So the Grail Engine has a very efficient form of internal combustion. It's lightweight, inexpensive, and produces a lot of power for its size. As we said earlier, the 500 cc prototype can produce 100 horsepower while getting 100 miles per gallon (42.5 kilometers per liter). But what else can it do?
Riley said the Grail Engine eliminates many of the drawbacks normally seen on a typical two-stroke engine. For one, oil and fuel never mix together here, so it doesn't have a smoke problem. It's also very quiet and low on vibrations, he said.
Because the engine has fresh, compressed air moving through it at all times, it has no problem staying cool. The ability to keep the combustion chamber uniformly cool is what helps make FS-HCCI possible, Riley said. This increases thermal efficiency and cuts down on nitrogen oxide emissions. Also, it's not just limited to a single cylinder. The Grail Engine is modular in design, so several could be strung together to create a multi-cylinder engine [source: Wojdyla].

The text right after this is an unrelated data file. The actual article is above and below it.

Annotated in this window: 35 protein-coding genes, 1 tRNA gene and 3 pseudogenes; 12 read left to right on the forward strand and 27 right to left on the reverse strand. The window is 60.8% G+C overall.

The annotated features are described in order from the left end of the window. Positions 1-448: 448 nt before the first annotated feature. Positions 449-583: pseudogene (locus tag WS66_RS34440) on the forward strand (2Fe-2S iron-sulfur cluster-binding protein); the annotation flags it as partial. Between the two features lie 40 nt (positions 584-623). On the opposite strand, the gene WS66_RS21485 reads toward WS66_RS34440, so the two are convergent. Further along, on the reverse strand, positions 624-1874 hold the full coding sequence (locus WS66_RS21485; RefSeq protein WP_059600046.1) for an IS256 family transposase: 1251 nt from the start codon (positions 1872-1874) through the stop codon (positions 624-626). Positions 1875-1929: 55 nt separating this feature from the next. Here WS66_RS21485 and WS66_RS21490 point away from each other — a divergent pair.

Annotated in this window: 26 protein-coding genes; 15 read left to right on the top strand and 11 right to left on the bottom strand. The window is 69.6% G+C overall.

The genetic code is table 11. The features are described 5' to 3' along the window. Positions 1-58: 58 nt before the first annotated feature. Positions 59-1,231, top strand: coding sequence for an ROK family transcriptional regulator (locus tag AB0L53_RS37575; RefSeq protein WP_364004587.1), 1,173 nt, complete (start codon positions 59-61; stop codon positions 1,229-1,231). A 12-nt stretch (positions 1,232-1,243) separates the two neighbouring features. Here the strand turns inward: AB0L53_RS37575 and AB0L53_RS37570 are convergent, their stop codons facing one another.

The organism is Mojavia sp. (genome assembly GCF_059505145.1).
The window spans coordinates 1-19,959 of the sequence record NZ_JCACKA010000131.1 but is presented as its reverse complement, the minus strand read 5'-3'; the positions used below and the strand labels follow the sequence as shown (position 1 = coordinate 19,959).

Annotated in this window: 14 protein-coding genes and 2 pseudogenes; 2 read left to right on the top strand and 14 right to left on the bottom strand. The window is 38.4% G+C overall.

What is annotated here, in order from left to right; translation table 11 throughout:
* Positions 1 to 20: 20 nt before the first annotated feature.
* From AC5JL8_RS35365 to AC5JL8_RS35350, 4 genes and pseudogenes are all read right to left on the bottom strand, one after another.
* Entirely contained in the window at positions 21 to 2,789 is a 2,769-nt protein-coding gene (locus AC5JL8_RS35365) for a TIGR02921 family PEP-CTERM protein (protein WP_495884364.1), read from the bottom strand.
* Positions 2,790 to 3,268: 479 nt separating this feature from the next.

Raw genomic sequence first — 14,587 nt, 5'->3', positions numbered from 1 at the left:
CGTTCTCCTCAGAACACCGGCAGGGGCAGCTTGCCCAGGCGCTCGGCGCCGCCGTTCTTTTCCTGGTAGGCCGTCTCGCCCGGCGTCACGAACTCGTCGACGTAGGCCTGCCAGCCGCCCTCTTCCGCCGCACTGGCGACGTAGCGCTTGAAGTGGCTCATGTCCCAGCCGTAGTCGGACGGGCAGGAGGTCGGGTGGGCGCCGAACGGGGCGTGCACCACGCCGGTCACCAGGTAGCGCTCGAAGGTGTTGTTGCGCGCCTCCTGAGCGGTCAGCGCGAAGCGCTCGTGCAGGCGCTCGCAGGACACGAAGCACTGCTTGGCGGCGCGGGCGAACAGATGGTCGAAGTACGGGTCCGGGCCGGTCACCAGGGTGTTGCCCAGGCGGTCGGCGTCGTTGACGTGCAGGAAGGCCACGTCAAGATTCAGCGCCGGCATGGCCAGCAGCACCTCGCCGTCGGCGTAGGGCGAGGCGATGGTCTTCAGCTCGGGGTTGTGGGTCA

But as Riley likes to say, "Wait -- it gets better." The Grail Engine is designed to run on virtually any type of fuel, including gasoline, propane, diesel and natural gas. It can also carry more than one type of fuel at once in separate tanks. The engine can do so because an onboard computer can adjust its compression ratio on the fly, adjusting the motor accordingly whenever the driver wants to use a different fuel.
Also, its design prevents the contamination of hydrogen currently seen on fuel cell cars, making that type of fuel more feasible than ever. "This puts fuel cells into a whole new light," Riley said.